Sacrifice and Suffering
Physical sacrifice expresses how a mother and daughter are so close they are like one flesh. The story of An-mei Hsu's mother is the strongest example of this expression. First, she sacrifices flesh from her arm to honor her own mother, Popo. It is as though the pain is nothing compared to her obligation to her mother. An-mei Hsu's mother also sacrifices her body to Wu Tsing so that she can have at least some status instead of becoming a beggar. She does this so that An-mei can look up to her. Her suicide, while seemingly selfish, is the ultimate sacrifice she can make for An-mei. By killing herself, she is showing An-mei that being a second-rate concubine, used and disgraced, is no way to live. In dying, she gives An-mei the strength to carve her own path in life. Lindo sacrifices her pride and happiness to keep her parents' promise to Wu Tsing. Suyuan must sacrifice her daughters, abandoning them in order for them to have a chance at life. All of the mothers make a great sacrifice in leaving China in hopes of finding a better life for their daughters. Like the duck, they must stick their necks out in order to become swans. Once they have settled in America, both mothers and daughters are faced with another form of sacrifice. As Lindo Jong says, one always sacrifices part of oneself by putting on one's "American face" or one's "Chinese face." All the women have sacrificed the chance to be "fully" of one culture in order to struggle and revel in the space between cultures. This is the ultimate sacrifice they make for one another.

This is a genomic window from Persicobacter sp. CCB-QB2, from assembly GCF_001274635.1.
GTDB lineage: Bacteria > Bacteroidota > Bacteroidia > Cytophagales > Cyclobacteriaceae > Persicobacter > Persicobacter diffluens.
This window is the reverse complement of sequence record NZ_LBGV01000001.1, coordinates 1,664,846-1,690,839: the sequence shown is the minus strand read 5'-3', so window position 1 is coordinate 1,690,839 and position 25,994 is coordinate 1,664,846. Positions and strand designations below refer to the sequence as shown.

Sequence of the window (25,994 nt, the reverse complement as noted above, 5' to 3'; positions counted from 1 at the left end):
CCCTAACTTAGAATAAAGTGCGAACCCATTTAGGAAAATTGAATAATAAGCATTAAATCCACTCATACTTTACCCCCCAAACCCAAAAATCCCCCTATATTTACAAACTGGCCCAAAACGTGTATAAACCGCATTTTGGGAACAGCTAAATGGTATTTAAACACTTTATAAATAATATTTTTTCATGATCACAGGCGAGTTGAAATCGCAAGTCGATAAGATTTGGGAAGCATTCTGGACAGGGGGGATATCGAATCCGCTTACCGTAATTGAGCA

The Joy Luck Club Questions and Answers
The Question and Answer section for The Joy Luck Club is a great
resource to ask questions, find answers, and discuss the novel.